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Bronsema moving closer to family in Ontario

Posted on May 21, 2014 by Taber Times

Taber Christian Alternative School (TCS) will have at least one new face to go with its new upgrades this fall, as long-serving principal John Bronsema is stepping down after nine years at the helm.

Bronsema started at TCS in the fall of 2005, and said he considers his time in Taber a highlight of his 36-year teaching career. He had previously spent five years in Ontario, seven years in Edmonton, and 15 years in B.C. split between Abbotsford and Smithers. He’s now heading back to Ontario, where he originally hails from.

“I hope to move back to Ontario to slow down and get closer to family,” he said, though he noted he isn’t quite retired yet, as he’s taken a job with Alliston Community Christian School in Alliston, Ont., about 1.5 hours north of Toronto.

“It’s not totally retirement,” he said. “But it’s a chance to slow down a bit more.”

“My wife and I are getting a little older, and it’s time to reconnect with family,” he added.

Having a hand in strengthening the school’s identity in the community has been a highlight of Bronsema’s time here, and he said that growth will continue to be important to both the school and the community in years to come.

“The best way to describe it is that it’s been a joyful experience,” he said.

He indicated a large part of that growth has stemmed from TCS joining the Horizon School Division as an alternate program.

“It has been a privilege, and we really appreciate that opportunity,” he said.

He said joining HSD has made the school more accessible for families looking for an alternative religion-based school program for their children, while also raising the school’s profile in the community.

“We want to be able to offer a program which is founded in biblical principles, and then help our students apply those principles to all areas of life,” he said. “For that reason is why Christian schools even exist. That basic premise that all areas of our life should be affected by what we believe.”

Bronsema said his most memorable moments from the past nine years come from instances when the school was able to celebrate learning.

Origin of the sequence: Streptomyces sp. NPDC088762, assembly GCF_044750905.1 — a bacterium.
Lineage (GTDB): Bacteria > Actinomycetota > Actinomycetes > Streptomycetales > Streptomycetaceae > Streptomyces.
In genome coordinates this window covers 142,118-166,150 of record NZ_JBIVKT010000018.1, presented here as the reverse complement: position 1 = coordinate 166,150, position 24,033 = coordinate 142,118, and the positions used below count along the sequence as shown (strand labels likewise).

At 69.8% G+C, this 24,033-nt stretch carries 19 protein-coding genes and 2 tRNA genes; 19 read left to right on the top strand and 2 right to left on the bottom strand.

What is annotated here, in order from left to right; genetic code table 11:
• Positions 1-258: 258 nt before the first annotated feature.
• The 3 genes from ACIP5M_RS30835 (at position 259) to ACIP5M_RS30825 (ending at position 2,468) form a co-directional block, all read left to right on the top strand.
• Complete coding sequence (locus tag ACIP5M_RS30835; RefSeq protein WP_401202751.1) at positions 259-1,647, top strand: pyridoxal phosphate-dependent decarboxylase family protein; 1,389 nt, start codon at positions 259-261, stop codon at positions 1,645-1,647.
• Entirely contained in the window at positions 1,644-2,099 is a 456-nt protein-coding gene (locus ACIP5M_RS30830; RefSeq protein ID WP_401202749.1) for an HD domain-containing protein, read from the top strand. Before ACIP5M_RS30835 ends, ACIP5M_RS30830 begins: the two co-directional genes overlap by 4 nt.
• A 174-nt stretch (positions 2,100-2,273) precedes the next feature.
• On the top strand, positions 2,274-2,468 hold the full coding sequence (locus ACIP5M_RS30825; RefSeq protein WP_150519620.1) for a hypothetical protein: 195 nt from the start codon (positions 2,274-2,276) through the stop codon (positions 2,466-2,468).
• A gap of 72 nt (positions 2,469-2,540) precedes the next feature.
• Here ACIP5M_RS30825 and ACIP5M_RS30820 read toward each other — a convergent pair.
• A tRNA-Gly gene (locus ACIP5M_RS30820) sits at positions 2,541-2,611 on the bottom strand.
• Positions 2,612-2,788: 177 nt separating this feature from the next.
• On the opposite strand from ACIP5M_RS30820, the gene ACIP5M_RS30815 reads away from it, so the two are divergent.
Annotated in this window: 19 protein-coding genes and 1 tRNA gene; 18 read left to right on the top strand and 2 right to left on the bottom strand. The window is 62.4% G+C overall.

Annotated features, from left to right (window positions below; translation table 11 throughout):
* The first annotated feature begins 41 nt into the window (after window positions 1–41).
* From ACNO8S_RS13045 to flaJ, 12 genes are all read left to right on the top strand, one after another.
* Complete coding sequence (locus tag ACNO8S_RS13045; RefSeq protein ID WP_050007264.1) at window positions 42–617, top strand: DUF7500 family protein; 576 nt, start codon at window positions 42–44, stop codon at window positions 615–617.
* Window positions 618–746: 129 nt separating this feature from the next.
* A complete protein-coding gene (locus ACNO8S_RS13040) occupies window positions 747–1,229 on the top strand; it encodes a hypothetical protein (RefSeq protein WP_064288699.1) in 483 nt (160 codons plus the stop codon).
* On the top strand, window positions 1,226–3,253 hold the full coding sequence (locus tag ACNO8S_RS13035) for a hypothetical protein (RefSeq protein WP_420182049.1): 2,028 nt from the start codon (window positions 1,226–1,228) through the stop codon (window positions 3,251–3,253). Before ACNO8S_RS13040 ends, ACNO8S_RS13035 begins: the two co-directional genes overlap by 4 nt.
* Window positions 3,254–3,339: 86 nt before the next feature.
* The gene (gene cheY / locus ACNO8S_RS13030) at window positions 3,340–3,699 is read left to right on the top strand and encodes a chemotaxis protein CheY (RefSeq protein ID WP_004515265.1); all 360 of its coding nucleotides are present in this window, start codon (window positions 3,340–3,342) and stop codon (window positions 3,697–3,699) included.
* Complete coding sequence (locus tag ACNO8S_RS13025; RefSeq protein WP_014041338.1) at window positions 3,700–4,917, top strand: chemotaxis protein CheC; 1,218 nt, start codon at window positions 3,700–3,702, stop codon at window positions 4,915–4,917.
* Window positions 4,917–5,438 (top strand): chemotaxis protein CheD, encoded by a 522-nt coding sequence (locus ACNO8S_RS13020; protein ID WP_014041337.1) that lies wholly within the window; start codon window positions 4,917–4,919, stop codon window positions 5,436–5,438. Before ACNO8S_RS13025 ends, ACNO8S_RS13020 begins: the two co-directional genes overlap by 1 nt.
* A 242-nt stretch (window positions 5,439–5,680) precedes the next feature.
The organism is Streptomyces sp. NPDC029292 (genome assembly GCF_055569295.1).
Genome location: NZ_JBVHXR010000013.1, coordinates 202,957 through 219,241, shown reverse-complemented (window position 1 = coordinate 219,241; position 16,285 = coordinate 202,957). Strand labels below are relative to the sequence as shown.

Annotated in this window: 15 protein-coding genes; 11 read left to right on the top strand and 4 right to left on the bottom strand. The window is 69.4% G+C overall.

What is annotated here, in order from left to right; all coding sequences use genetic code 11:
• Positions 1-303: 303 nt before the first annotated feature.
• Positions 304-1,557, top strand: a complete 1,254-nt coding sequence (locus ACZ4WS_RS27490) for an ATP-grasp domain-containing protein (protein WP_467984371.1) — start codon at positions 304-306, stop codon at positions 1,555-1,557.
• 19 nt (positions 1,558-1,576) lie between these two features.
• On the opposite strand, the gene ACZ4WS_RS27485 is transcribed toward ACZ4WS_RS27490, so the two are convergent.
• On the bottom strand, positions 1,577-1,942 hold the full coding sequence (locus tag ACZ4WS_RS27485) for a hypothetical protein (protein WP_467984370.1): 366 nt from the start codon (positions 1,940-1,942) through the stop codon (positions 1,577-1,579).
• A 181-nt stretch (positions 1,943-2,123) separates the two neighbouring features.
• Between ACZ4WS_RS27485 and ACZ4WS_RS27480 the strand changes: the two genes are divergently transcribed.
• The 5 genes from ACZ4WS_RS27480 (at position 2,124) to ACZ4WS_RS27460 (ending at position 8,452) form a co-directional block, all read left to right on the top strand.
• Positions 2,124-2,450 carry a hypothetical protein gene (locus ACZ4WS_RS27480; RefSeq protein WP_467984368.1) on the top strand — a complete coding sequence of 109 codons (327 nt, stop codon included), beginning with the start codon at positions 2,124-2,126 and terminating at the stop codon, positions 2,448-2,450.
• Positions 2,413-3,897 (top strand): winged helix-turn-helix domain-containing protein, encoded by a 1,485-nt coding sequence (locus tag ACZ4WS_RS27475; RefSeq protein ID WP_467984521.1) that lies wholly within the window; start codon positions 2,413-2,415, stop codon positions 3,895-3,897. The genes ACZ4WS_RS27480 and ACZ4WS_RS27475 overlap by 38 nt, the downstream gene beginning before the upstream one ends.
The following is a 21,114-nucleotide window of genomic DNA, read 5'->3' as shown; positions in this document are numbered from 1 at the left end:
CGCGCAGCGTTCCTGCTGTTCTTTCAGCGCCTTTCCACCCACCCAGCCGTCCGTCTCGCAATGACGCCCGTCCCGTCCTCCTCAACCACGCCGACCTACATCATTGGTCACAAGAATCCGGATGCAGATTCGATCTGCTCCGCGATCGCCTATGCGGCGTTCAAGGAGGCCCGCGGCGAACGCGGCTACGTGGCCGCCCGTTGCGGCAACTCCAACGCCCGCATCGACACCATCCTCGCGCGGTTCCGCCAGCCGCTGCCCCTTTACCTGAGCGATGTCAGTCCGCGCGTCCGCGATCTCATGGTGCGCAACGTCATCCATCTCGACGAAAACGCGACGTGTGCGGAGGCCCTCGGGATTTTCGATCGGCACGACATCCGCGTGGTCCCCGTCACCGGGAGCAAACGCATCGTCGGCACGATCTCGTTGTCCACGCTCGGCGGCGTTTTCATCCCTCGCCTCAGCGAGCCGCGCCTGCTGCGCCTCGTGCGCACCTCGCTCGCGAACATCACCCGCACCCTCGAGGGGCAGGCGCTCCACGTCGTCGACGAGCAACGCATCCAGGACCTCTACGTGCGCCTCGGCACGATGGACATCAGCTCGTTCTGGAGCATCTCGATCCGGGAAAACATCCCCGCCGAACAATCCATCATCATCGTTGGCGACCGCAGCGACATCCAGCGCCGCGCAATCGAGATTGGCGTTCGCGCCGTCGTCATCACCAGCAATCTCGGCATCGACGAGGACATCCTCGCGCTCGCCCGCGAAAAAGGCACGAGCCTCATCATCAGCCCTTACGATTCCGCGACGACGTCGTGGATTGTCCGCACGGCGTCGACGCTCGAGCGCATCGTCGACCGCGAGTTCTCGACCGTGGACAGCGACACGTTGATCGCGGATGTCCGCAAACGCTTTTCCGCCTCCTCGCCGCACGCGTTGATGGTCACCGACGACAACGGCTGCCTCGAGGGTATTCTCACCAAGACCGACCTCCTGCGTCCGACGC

“Whether it be an individual student who has succeeded in the classroom, or a group of students who have gone to a science fair, that’s good to see,” he said.”

He also said watching students graduate when they come from cultures which don’t traditionally value the education process has also been a highlight for him.

“Especially in southern Alberta,” he said. “That’s been good to see in my time here.”

Hearing about these successes firsthand from the students as they have discovered success is something Bronsema said he has always enjoyed in his career.

“That’s probably the biggest joy any teacher can have,” he said. “When they want to share something and it excites them.”

While Bronsema joked he won’t miss the southern Alberta winds when he moves back to Ontario, he will miss the staff and students, and all the friendships and contacts he’s made over the years, from his time volunteering as a referee for school sports to the students and their families he’s come to know, to personal and professional friendships made as a result of his time in the community.

“It’s a blessing to have those friendships and relationships over the years,” he said.

The new principal for the school will be Klaas Hoekstra, who has been serving for the past two years as an assistant principal. Bronsema said Hoekstra was hired with the hope he would take over the duties as principal.

“We hired him with the idea he could potentially take over as principal,” Bromsema said, adding he has mentored Hoekstra for the past two years.

“I’m a firm believer that a school needs fresh blood in its administration every so often,” he added. “Not too often, because it takes time to build up a program, set a new vision, or re-energize an existing vision.”

Bronsema said he hopes for continued success for TCS in the future, and he is thankful for his time in the community.

“It’s been a privilege to serve in this role,” he said.

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